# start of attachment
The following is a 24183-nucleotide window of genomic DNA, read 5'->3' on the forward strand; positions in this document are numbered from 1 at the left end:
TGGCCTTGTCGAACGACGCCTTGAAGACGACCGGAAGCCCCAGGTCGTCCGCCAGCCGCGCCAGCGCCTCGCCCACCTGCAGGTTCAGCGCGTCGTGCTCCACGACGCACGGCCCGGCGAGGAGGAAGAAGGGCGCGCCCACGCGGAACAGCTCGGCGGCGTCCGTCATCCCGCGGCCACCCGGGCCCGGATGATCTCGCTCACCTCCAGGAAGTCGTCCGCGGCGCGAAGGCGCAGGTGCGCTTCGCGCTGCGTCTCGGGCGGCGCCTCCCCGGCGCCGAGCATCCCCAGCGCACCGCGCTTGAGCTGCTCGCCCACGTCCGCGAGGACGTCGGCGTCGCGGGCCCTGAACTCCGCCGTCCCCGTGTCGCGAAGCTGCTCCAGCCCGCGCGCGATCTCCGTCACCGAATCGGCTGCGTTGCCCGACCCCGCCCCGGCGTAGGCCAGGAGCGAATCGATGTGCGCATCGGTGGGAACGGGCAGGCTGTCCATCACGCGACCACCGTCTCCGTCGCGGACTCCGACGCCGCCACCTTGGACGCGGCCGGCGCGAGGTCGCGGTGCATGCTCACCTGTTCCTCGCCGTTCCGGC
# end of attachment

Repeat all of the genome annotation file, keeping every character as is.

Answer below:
The following is a 24183-nucleotide window of genomic DNA, read 5'->3' on the forward strand; positions in this document are numbered from 1 at the left end:
TGGCCTTGTCGAACGACGCCTTGAAGACGACCGGAAGCCCCAGGTCGTCCGCCAGCCGCGCCAGCGCCTCGCCCACCTGCAGGTTCAGCGCGTCGTGCTCCACGACGCACGGCCCGGCGAGGAGGAAGAAGGGCGCGCCCACGCGGAACAGCTCGGCGGCGTCCGTCATCCCGCGGCCACCCGGGCCCGGATGATCTCGCTCACCTCCAGGAAGTCGTCCGCGGCGCGAAGGCGCAGGTGCGCTTCGCGCTGCGTCTCGGGCGGCGCCTCCCCGGCGCCGAGCATCCCCAGCGCACCGCGCTTGAGCTGCTCGCCCACGTCCGCGAGGACGTCGGCGTCGCGGGCCCTGAACTCCGCCGTCCCCGTGTCGCGAAGCTGCTCCAGCCCGCGCGCGATCTCCGTCACCGAATCGGCTGCGTTGCCCGACCCCGCCCCGGCGTAGGCCAGGAGCGAATCGATGTGCGCATCGGTGGGAACGGGCAGGCTGTCCATCACGCGACCACCGTCTCCGTCGCGGACTCCGACGCCGCCACCTTGGACGCGGCCGGCGCGAGGTCGCGGTGCATGCTCACCTGTTCCTCGCCGTTCCGGC